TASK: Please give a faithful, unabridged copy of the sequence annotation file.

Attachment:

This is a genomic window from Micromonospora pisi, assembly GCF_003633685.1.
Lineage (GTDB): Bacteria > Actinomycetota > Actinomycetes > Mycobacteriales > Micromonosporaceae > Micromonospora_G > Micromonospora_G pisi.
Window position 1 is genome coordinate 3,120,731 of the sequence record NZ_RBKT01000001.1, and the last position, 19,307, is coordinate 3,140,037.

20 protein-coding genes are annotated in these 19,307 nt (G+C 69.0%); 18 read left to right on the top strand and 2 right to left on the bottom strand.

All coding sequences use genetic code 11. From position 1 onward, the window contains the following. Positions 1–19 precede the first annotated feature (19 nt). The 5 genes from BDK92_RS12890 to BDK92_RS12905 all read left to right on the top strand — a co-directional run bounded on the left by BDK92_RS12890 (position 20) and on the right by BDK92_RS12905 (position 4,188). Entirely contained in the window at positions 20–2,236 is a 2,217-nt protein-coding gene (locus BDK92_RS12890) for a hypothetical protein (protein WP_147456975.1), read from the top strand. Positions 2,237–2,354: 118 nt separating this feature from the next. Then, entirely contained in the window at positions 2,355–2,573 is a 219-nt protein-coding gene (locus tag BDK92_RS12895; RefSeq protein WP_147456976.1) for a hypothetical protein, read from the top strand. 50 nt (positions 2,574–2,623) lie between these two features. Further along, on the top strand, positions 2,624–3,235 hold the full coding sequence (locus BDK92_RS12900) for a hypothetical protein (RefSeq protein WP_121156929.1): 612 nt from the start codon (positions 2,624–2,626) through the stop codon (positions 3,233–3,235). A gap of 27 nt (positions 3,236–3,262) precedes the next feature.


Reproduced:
This is a genomic window from Micromonospora pisi, assembly GCF_003633685.1.
Lineage (GTDB): Bacteria > Actinomycetota > Actinomycetes > Mycobacteriales > Micromonosporaceae > Micromonospora_G > Micromonospora_G pisi.
Window position 1 is genome coordinate 3,120,731 of the sequence record NZ_RBKT01000001.1, and the last position, 19,307, is coordinate 3,140,037.

20 protein-coding genes are annotated in these 19,307 nt (G+C 69.0%); 18 read left to right on the top strand and 2 right to left on the bottom strand.

All coding sequences use genetic code 11. From position 1 onward, the window contains the following. Positions 1–19 precede the first annotated feature (19 nt). The 5 genes from BDK92_RS12890 to BDK92_RS12905 all read left to right on the top strand — a co-directional run bounded on the left by BDK92_RS12890 (position 20) and on the right by BDK92_RS12905 (position 4,188). Entirely contained in the window at positions 20–2,236 is a 2,217-nt protein-coding gene (locus BDK92_RS12890) for a hypothetical protein (protein WP_147456975.1), read from the top strand. Positions 2,237–2,354: 118 nt separating this feature from the next. Then, entirely contained in the window at positions 2,355–2,573 is a 219-nt protein-coding gene (locus tag BDK92_RS12895; RefSeq protein WP_147456976.1) for a hypothetical protein, read from the top strand. 50 nt (positions 2,574–2,623) lie between these two features. Further along, on the top strand, positions 2,624–3,235 hold the full coding sequence (locus BDK92_RS12900) for a hypothetical protein (RefSeq protein WP_121156929.1): 612 nt from the start codon (positions 2,624–2,626) through the stop codon (positions 3,233–3,235). A gap of 27 nt (positions 3,236–3,262) precedes the next feature.